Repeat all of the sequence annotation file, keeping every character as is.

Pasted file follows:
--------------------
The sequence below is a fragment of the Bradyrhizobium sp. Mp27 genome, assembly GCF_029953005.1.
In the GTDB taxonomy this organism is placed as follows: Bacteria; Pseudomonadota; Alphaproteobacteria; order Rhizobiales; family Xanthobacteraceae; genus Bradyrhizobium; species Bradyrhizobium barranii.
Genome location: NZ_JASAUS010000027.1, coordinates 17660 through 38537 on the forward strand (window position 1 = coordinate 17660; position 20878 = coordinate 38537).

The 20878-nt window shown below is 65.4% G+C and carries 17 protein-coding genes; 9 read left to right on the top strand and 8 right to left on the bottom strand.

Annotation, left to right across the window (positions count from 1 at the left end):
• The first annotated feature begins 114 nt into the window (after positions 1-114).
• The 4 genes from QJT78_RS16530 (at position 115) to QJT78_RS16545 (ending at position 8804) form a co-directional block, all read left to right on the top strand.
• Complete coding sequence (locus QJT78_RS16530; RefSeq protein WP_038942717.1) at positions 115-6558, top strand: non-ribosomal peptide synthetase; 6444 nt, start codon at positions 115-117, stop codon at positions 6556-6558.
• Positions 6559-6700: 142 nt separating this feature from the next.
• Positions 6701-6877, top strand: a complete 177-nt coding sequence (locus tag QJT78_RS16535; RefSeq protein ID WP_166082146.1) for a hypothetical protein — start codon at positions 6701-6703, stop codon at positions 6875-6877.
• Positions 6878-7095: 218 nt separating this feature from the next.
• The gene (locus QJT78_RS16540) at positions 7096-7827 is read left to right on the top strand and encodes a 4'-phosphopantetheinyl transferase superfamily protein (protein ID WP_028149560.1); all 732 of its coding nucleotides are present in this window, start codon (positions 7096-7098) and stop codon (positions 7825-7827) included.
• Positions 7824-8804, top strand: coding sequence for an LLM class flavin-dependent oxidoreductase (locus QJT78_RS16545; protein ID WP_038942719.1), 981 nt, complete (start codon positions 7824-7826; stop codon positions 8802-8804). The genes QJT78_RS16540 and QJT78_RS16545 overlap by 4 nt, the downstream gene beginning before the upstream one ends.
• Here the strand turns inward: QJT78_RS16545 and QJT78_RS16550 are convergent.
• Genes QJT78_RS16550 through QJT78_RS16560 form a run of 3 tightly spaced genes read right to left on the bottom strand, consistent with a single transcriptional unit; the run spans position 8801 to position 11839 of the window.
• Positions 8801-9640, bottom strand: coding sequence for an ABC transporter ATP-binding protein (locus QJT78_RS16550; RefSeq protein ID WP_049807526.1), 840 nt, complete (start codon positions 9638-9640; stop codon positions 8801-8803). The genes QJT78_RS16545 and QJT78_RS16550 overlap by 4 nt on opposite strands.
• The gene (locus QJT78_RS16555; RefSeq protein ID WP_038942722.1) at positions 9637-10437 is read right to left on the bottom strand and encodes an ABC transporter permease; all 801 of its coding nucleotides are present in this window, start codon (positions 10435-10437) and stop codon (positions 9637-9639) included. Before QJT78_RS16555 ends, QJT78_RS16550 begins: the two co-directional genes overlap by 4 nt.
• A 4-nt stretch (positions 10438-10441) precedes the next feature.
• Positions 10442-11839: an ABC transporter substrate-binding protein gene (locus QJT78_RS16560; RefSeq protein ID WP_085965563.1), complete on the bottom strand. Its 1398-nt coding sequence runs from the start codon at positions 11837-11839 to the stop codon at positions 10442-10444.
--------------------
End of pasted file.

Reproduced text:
The sequence below is a fragment of the Bradyrhizobium sp. Mp27 genome, assembly GCF_029953005.1.
In the GTDB taxonomy this organism is placed as follows: Bacteria; Pseudomonadota; Alphaproteobacteria; order Rhizobiales; family Xanthobacteraceae; genus Bradyrhizobium; species Bradyrhizobium barranii.
Genome location: NZ_JASAUS010000027.1, coordinates 17660 through 38537 on the forward strand (window position 1 = coordinate 17660; position 20878 = coordinate 38537).

The 20878-nt window shown below is 65.4% G+C and carries 17 protein-coding genes; 9 read left to right on the top strand and 8 right to left on the bottom strand.

Annotation, left to right across the window (positions count from 1 at the left end):
• The first annotated feature begins 114 nt into the window (after positions 1-114).
• The 4 genes from QJT78_RS16530 (at position 115) to QJT78_RS16545 (ending at position 8804) form a co-directional block, all read left to right on the top strand.
• Complete coding sequence (locus QJT78_RS16530; RefSeq protein WP_038942717.1) at positions 115-6558, top strand: non-ribosomal peptide synthetase; 6444 nt, start codon at positions 115-117, stop codon at positions 6556-6558.
• Positions 6559-6700: 142 nt separating this feature from the next.
• Positions 6701-6877, top strand: a complete 177-nt coding sequence (locus tag QJT78_RS16535; RefSeq protein ID WP_166082146.1) for a hypothetical protein — start codon at positions 6701-6703, stop codon at positions 6875-6877.
• Positions 6878-7095: 218 nt separating this feature from the next.
• The gene (locus QJT78_RS16540) at positions 7096-7827 is read left to right on the top strand and encodes a 4'-phosphopantetheinyl transferase superfamily protein (protein ID WP_028149560.1); all 732 of its coding nucleotides are present in this window, start codon (positions 7096-7098) and stop codon (positions 7825-7827) included.
• Positions 7824-8804, top strand: coding sequence for an LLM class flavin-dependent oxidoreductase (locus QJT78_RS16545; protein ID WP_038942719.1), 981 nt, complete (start codon positions 7824-7826; stop codon positions 8802-8804). The genes QJT78_RS16540 and QJT78_RS16545 overlap by 4 nt, the downstream gene beginning before the upstream one ends.
• Here the strand turns inward: QJT78_RS16545 and QJT78_RS16550 are convergent.
• Genes QJT78_RS16550 through QJT78_RS16560 form a run of 3 tightly spaced genes read right to left on the bottom strand, consistent with a single transcriptional unit; the run spans position 8801 to position 11839 of the window.
• Positions 8801-9640, bottom strand: coding sequence for an ABC transporter ATP-binding protein (locus QJT78_RS16550; RefSeq protein ID WP_049807526.1), 840 nt, complete (start codon positions 9638-9640; stop codon positions 8801-8803). The genes QJT78_RS16545 and QJT78_RS16550 overlap by 4 nt on opposite strands.
• The gene (locus QJT78_RS16555; RefSeq protein ID WP_038942722.1) at positions 9637-10437 is read right to left on the bottom strand and encodes an ABC transporter permease; all 801 of its coding nucleotides are present in this window, start codon (positions 10435-10437) and stop codon (positions 9637-9639) included. Before QJT78_RS16555 ends, QJT78_RS16550 begins: the two co-directional genes overlap by 4 nt.
• A 4-nt stretch (positions 10438-10441) precedes the next feature.
• Positions 10442-11839: an ABC transporter substrate-binding protein gene (locus QJT78_RS16560; RefSeq protein ID WP_085965563.1), complete on the bottom strand. Its 1398-nt coding sequence runs from the start codon at positions 11837-11839 to the stop codon at positions 10442-10444.